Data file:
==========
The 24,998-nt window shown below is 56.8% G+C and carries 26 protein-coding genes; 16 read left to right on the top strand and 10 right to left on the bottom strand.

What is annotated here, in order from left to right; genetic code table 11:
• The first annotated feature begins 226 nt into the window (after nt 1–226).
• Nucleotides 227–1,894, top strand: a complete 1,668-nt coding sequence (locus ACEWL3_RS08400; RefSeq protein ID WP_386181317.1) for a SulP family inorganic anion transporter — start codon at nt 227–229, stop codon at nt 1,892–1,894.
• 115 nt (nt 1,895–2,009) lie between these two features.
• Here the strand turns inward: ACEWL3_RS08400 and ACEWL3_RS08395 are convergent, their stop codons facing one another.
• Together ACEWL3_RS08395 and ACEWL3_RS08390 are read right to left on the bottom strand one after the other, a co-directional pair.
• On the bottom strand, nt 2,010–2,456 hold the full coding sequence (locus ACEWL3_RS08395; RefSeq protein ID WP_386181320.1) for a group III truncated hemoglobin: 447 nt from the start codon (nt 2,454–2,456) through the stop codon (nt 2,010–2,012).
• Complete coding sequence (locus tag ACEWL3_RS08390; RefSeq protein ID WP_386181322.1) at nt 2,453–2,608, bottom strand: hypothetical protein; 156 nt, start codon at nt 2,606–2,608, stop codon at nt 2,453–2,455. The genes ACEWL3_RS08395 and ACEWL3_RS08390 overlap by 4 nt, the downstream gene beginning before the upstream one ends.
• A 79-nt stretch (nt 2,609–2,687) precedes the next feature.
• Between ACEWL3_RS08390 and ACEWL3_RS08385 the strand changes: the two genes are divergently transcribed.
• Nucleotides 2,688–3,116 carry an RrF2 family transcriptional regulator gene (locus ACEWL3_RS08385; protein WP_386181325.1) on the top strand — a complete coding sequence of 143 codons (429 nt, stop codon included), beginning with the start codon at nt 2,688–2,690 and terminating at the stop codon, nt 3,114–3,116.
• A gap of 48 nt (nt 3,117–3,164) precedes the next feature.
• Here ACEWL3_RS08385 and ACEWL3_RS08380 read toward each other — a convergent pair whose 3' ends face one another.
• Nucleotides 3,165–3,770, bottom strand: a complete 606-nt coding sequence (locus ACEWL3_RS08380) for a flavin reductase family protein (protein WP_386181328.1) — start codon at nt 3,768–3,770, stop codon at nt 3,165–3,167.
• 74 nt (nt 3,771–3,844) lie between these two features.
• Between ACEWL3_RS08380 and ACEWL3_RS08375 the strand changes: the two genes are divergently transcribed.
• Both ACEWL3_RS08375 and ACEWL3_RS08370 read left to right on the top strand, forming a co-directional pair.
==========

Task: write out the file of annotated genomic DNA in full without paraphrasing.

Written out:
The 24,998-nt window shown below is 56.8% G+C and carries 26 protein-coding genes; 16 read left to right on the top strand and 10 right to left on the bottom strand.

What is annotated here, in order from left to right; genetic code table 11:
• The first annotated feature begins 226 nt into the window (after nt 1–226).
• Nucleotides 227–1,894, top strand: a complete 1,668-nt coding sequence (locus ACEWL3_RS08400; RefSeq protein ID WP_386181317.1) for a SulP family inorganic anion transporter — start codon at nt 227–229, stop codon at nt 1,892–1,894.
• 115 nt (nt 1,895–2,009) lie between these two features.
• Here the strand turns inward: ACEWL3_RS08400 and ACEWL3_RS08395 are convergent, their stop codons facing one another.
• Together ACEWL3_RS08395 and ACEWL3_RS08390 are read right to left on the bottom strand one after the other, a co-directional pair.
• On the bottom strand, nt 2,010–2,456 hold the full coding sequence (locus ACEWL3_RS08395; RefSeq protein ID WP_386181320.1) for a group III truncated hemoglobin: 447 nt from the start codon (nt 2,454–2,456) through the stop codon (nt 2,010–2,012).
• Complete coding sequence (locus tag ACEWL3_RS08390; RefSeq protein ID WP_386181322.1) at nt 2,453–2,608, bottom strand: hypothetical protein; 156 nt, start codon at nt 2,606–2,608, stop codon at nt 2,453–2,455. The genes ACEWL3_RS08395 and ACEWL3_RS08390 overlap by 4 nt, the downstream gene beginning before the upstream one ends.
• A 79-nt stretch (nt 2,609–2,687) precedes the next feature.
• Between ACEWL3_RS08390 and ACEWL3_RS08385 the strand changes: the two genes are divergently transcribed.
• Nucleotides 2,688–3,116 carry an RrF2 family transcriptional regulator gene (locus ACEWL3_RS08385; protein WP_386181325.1) on the top strand — a complete coding sequence of 143 codons (429 nt, stop codon included), beginning with the start codon at nt 2,688–2,690 and terminating at the stop codon, nt 3,114–3,116.
• A gap of 48 nt (nt 3,117–3,164) precedes the next feature.
• Here ACEWL3_RS08385 and ACEWL3_RS08380 read toward each other — a convergent pair whose 3' ends face one another.
• Nucleotides 3,165–3,770, bottom strand: a complete 606-nt coding sequence (locus ACEWL3_RS08380) for a flavin reductase family protein (protein WP_386181328.1) — start codon at nt 3,768–3,770, stop codon at nt 3,165–3,167.
• 74 nt (nt 3,771–3,844) lie between these two features.
• Between ACEWL3_RS08380 and ACEWL3_RS08375 the strand changes: the two genes are divergently transcribed.
• Both ACEWL3_RS08375 and ACEWL3_RS08370 read left to right on the top strand, forming a co-directional pair.